reason to take them off. I just cut them into some smaller pieces that’ll boil quicker. Then I do one big Russet potato. I like the
texture and flavor combination of the two kinds of potatoes together. But Russet skins
are gross in mashed potatoes. Baked or roasted they’re great, but boiled they have the
texture of wet construction paper, so that’s why I peel this one. And then I cut it into a little bigger pieces
than the red potatoes, because the Russet cooks quicker and I want them to be done at
the same time. Fill up the pot with water, and while it comes
to a boil, I peel and chop a ton of garlic. I’ve tried all kinds of flavorings inside
mashed potatoes; I’ve found nothing that beats garlic. Chicken’s been in for about a half hour
at this point, so I’m gonna check it. White meat is at 120 F. 40 degrees left to go. At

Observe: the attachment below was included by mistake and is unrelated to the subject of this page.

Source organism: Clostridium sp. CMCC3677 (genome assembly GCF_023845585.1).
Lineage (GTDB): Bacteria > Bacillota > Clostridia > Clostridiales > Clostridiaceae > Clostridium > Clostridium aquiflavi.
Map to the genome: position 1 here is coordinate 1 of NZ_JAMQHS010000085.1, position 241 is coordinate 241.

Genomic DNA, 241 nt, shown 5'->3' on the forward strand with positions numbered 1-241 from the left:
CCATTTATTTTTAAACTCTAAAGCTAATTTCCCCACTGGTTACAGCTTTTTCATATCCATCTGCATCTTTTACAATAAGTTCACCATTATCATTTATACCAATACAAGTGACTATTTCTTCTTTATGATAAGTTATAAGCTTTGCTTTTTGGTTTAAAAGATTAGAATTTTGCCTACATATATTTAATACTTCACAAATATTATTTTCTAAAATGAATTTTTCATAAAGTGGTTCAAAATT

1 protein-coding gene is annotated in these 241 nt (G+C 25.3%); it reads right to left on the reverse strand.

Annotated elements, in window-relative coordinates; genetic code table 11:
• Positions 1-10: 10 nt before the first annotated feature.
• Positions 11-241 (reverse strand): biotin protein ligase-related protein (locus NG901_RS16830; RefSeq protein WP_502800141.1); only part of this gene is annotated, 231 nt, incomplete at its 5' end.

this point, I put some garlic powder on the breast. That tends to burn a bit if I put
it on right at the beginning. I also usually up the temperature a bit for this last stretch,
just to brown the skin. The potatoes are done when you can really
easily push a fork through them. I’ll go dump those in a colander in the sink. And
then in the same pot, I’ll melt some butter and then fry the garlic until it just starts
to go golden. Then I’ll put in maybe half a cup of milk and let that heat up. Potatoes
go back in, and I’ll just cover this up and pull it off the heat for now. After about 45 minutes in the oven, this chicken
is done. I like to pull it when the white meat is 160 F. The internal temp will probably
rise to 165 as it rests. 165 is what you’re supposed to hit for safety reasons. If you
need to be extra cautious, maybe cook it a few degrees more than I did here. Look at
that even color you get with convection heat. Alright, to make gravy, we gotta get the chicken
out of there. I rest it on a plate rather than a cutting board, you’ll see why in
a sec. Now check this out. Pre-cooking the bottom
of the chicken on the stovetop also gives you this incredible layer of fond with which
to make gravy. Also, roasting at such a high temperature means that most of the juice that